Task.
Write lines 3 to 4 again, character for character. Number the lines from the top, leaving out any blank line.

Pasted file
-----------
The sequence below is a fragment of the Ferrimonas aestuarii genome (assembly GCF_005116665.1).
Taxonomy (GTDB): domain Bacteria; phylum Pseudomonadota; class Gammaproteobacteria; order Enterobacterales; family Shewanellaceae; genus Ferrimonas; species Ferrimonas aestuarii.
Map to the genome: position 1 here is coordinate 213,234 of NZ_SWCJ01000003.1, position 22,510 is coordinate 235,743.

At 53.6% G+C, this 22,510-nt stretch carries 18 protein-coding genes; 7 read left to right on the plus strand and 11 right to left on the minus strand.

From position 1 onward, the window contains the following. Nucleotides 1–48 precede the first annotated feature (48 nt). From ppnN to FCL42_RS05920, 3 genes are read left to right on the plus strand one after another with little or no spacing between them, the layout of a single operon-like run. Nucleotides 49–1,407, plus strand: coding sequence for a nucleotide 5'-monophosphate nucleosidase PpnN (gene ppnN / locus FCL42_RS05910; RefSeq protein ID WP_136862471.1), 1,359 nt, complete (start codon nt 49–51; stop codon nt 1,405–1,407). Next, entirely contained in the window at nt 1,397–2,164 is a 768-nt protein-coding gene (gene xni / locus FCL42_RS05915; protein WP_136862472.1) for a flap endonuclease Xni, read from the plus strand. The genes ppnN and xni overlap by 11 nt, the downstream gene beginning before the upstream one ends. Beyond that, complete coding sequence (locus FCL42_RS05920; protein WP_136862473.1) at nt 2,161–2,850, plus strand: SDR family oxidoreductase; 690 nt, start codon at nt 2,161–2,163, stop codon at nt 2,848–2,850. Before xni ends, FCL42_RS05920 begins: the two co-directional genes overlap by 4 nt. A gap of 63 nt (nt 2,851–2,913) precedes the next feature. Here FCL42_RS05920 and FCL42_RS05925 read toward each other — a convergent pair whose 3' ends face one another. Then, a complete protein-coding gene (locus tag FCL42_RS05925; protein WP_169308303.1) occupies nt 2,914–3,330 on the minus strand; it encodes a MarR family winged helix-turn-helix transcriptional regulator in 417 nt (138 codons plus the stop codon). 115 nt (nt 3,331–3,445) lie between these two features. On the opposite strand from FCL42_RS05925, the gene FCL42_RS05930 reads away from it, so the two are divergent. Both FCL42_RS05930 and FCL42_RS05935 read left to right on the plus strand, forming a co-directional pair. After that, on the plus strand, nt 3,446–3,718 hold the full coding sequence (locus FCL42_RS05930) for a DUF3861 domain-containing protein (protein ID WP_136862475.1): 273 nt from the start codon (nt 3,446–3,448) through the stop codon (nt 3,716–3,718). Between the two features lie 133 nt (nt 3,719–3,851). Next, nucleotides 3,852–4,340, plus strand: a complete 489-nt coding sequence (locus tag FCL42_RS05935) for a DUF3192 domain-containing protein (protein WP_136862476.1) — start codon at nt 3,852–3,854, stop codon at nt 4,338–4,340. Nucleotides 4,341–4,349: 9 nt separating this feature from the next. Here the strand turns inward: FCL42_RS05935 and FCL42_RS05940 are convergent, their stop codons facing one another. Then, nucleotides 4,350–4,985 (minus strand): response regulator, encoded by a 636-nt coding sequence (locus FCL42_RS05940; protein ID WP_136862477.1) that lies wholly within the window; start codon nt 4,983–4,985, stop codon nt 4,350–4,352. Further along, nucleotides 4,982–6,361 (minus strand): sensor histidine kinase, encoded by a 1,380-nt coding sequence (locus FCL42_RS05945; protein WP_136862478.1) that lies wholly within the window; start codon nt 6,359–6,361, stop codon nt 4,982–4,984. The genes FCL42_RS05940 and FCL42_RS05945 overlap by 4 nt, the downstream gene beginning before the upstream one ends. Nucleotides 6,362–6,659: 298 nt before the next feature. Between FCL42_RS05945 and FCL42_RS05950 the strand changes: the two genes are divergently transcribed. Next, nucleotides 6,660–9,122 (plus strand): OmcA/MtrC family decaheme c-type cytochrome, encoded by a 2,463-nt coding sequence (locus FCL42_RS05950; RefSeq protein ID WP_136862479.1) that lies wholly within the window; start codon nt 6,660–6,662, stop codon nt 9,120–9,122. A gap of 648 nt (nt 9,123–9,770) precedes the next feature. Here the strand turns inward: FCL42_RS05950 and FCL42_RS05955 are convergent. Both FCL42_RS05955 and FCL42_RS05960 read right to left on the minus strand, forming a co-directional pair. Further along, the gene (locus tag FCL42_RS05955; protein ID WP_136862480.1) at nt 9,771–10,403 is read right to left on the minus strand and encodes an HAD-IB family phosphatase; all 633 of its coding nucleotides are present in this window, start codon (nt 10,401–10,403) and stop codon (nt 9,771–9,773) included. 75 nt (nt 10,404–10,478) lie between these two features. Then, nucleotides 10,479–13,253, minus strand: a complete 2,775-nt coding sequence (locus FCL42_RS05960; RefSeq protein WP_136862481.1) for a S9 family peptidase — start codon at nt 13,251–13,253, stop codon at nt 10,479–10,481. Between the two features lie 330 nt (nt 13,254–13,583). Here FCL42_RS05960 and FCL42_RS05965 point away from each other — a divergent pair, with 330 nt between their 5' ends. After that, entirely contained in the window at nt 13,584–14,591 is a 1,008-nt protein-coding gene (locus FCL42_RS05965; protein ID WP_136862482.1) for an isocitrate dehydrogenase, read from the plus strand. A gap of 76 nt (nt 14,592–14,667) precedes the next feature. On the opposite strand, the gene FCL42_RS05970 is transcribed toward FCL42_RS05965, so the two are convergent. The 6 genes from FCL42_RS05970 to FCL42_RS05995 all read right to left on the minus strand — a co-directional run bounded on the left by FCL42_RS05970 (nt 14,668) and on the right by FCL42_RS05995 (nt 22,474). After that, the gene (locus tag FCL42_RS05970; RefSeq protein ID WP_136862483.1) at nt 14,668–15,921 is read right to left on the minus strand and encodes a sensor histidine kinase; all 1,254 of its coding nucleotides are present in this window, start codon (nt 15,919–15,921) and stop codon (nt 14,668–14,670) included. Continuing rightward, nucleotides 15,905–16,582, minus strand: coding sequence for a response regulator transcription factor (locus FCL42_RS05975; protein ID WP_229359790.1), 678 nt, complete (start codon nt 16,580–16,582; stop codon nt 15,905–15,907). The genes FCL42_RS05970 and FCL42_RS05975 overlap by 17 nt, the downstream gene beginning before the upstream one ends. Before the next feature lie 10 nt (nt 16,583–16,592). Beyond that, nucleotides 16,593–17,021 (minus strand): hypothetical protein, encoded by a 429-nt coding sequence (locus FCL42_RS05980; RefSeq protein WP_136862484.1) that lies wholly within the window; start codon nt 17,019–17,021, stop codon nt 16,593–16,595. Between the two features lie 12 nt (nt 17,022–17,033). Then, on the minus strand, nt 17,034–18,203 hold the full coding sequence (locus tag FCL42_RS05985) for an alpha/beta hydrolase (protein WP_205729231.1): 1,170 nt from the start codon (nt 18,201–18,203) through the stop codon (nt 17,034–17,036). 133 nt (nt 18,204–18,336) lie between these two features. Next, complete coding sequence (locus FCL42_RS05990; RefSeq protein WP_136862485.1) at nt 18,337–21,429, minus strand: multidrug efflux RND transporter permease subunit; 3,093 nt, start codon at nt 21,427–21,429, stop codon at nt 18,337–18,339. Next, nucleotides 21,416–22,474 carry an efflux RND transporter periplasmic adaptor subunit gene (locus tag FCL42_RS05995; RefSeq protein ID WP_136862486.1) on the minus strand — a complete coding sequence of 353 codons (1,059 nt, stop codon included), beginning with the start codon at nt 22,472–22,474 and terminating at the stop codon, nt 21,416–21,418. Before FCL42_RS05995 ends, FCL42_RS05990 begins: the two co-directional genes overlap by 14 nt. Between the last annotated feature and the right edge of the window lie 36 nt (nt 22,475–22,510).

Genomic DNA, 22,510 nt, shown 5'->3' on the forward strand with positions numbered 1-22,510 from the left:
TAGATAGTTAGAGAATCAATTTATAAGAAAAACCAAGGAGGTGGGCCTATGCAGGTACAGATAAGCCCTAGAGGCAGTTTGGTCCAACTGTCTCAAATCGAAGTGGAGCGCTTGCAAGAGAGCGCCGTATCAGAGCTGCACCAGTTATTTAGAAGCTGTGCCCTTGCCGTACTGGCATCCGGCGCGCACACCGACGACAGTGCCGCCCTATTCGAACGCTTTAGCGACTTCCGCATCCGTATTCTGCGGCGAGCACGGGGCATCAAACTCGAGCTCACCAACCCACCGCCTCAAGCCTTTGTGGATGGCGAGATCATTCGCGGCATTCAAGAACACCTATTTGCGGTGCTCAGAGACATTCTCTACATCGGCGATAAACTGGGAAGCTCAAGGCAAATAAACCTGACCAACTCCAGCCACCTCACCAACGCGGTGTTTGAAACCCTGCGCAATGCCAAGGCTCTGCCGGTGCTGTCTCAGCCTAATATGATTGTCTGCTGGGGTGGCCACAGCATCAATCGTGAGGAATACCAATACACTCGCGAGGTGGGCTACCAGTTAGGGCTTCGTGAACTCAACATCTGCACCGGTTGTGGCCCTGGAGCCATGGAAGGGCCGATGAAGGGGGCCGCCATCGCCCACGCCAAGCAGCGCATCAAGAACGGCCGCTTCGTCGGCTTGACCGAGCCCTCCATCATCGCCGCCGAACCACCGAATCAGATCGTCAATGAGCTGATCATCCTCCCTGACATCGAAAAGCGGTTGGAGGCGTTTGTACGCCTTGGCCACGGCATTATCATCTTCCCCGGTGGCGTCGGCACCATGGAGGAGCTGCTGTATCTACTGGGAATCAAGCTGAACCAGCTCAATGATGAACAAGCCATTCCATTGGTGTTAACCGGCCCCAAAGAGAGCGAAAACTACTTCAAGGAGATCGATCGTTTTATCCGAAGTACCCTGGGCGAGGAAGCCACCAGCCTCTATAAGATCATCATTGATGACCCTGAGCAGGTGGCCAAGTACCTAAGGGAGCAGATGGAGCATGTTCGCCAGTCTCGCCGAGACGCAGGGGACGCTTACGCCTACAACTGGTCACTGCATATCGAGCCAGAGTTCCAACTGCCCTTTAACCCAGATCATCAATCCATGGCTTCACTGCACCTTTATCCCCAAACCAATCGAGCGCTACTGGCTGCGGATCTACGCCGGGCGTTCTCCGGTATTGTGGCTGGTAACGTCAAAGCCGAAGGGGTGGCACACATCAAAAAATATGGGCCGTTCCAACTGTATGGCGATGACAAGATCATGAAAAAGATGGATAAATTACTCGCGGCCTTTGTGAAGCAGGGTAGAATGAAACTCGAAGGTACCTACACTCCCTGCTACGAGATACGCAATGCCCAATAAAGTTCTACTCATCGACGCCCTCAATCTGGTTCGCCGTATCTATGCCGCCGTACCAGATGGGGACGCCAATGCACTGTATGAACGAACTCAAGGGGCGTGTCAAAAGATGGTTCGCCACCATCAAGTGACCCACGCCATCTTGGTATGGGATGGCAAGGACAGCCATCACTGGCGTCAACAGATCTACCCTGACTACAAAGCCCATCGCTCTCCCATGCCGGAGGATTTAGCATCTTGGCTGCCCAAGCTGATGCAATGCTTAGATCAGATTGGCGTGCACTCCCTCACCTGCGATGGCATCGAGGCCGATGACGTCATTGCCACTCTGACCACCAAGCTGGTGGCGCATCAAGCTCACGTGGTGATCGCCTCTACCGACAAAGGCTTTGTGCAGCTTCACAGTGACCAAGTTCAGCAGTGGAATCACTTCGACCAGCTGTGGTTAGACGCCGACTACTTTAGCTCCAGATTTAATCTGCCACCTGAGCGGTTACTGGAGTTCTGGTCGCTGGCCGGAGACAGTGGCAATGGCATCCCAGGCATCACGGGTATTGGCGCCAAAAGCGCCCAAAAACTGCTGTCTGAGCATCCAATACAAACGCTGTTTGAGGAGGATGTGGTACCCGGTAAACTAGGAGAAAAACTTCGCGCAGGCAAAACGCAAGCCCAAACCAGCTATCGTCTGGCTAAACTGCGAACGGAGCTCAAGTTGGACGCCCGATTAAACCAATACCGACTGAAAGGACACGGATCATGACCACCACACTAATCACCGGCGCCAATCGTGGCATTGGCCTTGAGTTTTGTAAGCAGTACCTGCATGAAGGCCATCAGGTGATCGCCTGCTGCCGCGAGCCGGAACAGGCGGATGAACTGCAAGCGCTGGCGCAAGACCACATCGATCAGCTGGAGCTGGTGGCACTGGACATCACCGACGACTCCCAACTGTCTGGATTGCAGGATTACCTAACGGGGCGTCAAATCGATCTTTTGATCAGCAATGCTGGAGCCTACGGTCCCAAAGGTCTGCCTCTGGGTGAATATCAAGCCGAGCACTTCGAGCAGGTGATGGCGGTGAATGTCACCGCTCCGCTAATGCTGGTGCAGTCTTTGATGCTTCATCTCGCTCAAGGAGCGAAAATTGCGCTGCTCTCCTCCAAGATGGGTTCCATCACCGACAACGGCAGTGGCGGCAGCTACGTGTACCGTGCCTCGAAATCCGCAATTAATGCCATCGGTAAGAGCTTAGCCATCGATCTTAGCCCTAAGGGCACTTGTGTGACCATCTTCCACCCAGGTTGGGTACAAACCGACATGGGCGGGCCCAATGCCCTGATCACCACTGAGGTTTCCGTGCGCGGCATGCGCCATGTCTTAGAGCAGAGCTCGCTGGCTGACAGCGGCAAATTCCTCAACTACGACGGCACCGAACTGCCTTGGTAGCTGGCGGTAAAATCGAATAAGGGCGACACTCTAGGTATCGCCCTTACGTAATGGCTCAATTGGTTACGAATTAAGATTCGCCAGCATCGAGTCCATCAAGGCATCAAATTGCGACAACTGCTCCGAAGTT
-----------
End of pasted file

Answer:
Map to the genome: position 1 here is coordinate 213,234 of NZ_SWCJ01000003.1, position 22,510 is coordinate 235,743.

At 53.6% G+C, this 22,510-nt stretch carries 18 protein-coding genes; 7 read left to right on the plus strand and 11 right to left on the minus strand.